In the light of growing global security issues, Apple continues to concentrate on the privacy of customers. Believing that privacy is a basic human right, the Cupertino giant has revised its Platform Protection Guide, which outlines the features used by the organization to secure users’ devices and their data in all of Apple’s services. This detailed technical guide details how security technologies and features are introduced on Apple platforms, thus helping companies integrate Apple platform security technology and features with their policies and procedures to address their unique security needs.
Apple began releasing its Security Guide to the Platform more than 10 years ago. At the time, it was a brief paper summarizing some of Apple’s security posture, specifically for companies that knew how to integrate the iPhone into their networks. Since then, however, it has expanded considerably, with the new detailed professional guide covering 200 pages. It was before the first iPhone was launched that Apple began investing in security. When Apple was developing the first iPhone, it became apparent to the organization that the role that these handheld devices would play in our lives would be completely different from the role that personal computers played in our lives. So they were only going to be way more intimate than personal computers had ever been. And that made it clear that Apple wanted a radically new approach to security.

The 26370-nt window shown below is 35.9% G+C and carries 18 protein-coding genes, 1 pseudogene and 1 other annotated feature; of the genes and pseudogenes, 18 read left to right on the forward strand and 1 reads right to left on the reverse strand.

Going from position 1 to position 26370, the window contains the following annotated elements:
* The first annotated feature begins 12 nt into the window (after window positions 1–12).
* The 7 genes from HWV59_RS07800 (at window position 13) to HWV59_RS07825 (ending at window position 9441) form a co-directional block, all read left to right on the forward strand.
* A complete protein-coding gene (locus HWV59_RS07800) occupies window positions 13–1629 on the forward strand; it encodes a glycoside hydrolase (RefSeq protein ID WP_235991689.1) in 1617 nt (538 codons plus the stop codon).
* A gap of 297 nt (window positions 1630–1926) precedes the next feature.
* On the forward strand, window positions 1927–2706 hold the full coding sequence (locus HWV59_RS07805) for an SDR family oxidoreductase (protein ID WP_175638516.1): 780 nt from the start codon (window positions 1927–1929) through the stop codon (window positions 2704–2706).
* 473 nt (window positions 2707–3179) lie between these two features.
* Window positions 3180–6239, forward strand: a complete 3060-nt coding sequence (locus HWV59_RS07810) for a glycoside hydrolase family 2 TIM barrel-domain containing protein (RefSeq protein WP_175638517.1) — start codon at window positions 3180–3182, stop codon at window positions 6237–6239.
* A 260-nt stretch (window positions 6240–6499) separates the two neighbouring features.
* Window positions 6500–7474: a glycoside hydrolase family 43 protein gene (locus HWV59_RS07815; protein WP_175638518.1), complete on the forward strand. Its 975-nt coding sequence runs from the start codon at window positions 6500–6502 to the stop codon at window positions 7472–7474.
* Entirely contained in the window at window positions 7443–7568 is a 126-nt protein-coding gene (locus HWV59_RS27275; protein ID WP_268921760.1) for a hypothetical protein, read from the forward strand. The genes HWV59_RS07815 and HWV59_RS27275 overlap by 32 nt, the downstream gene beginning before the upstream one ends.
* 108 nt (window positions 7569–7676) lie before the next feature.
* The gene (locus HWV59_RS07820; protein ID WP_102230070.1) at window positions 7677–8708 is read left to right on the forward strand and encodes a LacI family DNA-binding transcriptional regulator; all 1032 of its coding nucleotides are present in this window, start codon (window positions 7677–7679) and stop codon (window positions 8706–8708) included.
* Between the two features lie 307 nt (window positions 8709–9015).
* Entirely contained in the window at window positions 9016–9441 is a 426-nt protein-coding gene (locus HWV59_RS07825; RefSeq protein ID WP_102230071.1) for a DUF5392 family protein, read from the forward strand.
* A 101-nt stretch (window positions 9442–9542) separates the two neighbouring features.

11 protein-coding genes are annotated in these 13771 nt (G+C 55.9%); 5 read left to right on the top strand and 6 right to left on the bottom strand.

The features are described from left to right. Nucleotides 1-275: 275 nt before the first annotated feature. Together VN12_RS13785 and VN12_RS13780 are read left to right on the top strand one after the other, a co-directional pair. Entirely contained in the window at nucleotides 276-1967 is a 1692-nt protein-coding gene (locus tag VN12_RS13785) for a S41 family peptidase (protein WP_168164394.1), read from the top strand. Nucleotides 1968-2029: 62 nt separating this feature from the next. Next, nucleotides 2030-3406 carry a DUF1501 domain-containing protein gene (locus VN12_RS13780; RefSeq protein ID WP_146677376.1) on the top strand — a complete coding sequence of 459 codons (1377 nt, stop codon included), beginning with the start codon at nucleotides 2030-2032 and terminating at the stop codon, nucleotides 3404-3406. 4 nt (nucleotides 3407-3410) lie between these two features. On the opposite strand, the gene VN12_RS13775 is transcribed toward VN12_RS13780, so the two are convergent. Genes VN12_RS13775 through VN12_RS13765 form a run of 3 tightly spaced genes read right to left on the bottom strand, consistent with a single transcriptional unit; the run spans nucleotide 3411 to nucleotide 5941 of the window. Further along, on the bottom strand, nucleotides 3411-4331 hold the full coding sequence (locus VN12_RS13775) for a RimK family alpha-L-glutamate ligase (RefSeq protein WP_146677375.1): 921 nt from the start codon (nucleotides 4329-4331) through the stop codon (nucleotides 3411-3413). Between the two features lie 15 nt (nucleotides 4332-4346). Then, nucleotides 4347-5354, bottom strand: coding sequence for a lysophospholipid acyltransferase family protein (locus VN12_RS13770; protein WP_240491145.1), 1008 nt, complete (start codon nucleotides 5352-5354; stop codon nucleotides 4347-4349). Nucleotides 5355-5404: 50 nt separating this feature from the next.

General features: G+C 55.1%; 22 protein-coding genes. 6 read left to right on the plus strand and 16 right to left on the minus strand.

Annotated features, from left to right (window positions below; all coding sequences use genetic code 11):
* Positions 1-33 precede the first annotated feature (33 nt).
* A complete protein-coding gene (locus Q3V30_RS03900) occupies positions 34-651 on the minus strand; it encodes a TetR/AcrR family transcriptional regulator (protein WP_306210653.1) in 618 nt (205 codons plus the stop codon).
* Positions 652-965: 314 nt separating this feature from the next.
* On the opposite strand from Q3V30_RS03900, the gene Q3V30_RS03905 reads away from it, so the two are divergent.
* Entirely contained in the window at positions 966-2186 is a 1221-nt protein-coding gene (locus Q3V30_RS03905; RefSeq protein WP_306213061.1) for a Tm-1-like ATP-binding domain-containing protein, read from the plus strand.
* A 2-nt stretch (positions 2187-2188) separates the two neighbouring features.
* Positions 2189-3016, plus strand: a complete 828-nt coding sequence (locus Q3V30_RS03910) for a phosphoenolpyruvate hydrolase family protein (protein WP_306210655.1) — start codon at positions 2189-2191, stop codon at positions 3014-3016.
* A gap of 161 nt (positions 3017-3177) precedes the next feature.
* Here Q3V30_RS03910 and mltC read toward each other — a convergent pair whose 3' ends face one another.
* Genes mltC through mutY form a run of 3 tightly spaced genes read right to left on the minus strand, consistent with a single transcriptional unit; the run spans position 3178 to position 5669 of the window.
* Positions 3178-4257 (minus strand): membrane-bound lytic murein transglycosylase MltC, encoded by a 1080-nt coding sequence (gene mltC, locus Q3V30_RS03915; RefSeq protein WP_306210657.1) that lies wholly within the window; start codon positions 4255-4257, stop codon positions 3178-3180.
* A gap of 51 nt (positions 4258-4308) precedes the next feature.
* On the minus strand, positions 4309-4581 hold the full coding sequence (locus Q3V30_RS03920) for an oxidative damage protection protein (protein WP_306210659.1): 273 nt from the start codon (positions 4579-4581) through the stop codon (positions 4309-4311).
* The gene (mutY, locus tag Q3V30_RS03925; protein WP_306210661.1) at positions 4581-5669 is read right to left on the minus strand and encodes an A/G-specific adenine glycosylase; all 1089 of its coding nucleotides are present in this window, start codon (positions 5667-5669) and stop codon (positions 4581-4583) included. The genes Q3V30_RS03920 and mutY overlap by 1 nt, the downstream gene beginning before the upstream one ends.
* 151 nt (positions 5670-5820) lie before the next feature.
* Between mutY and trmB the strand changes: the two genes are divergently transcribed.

Apple spoke about various things, such as accessing a smartphone with a Touch ID or a Face ID. According to Apple, before a Touch ID or a Face ID was added, iPhone users were hesitant to use a Passcode feature. In the data exchanged, the company claimed that only 49% of consumers prefer to use the passcode as it was the only biometric solution provided by Apple. This meant that even though Apple offered a security protocol on its devices, the majority of consumers did not use it. Apple then introduced the Touch ID, and the number of users changed significantly because it was more convenient.
This updated document reflects changes made in iOS 14.3, iPadOS 14.3, macOS 11.1, tvOS 14.3, watchOS 7.2. The topics added to the guide include memory safe iBoot implementation, Boot process for a Mac with Apple silicon, Boot modes for a Mac with Apple silicon, startup disk security policy control for a Mac with Apple silicon, LocalPolicy signing-key creation, and management, contents of a LocalPolicy file for a Mac with Apple silicon, signed system volume security in macOS, Apple Security Research Device, password monitoring, IPv6 security and car keys security in iOS.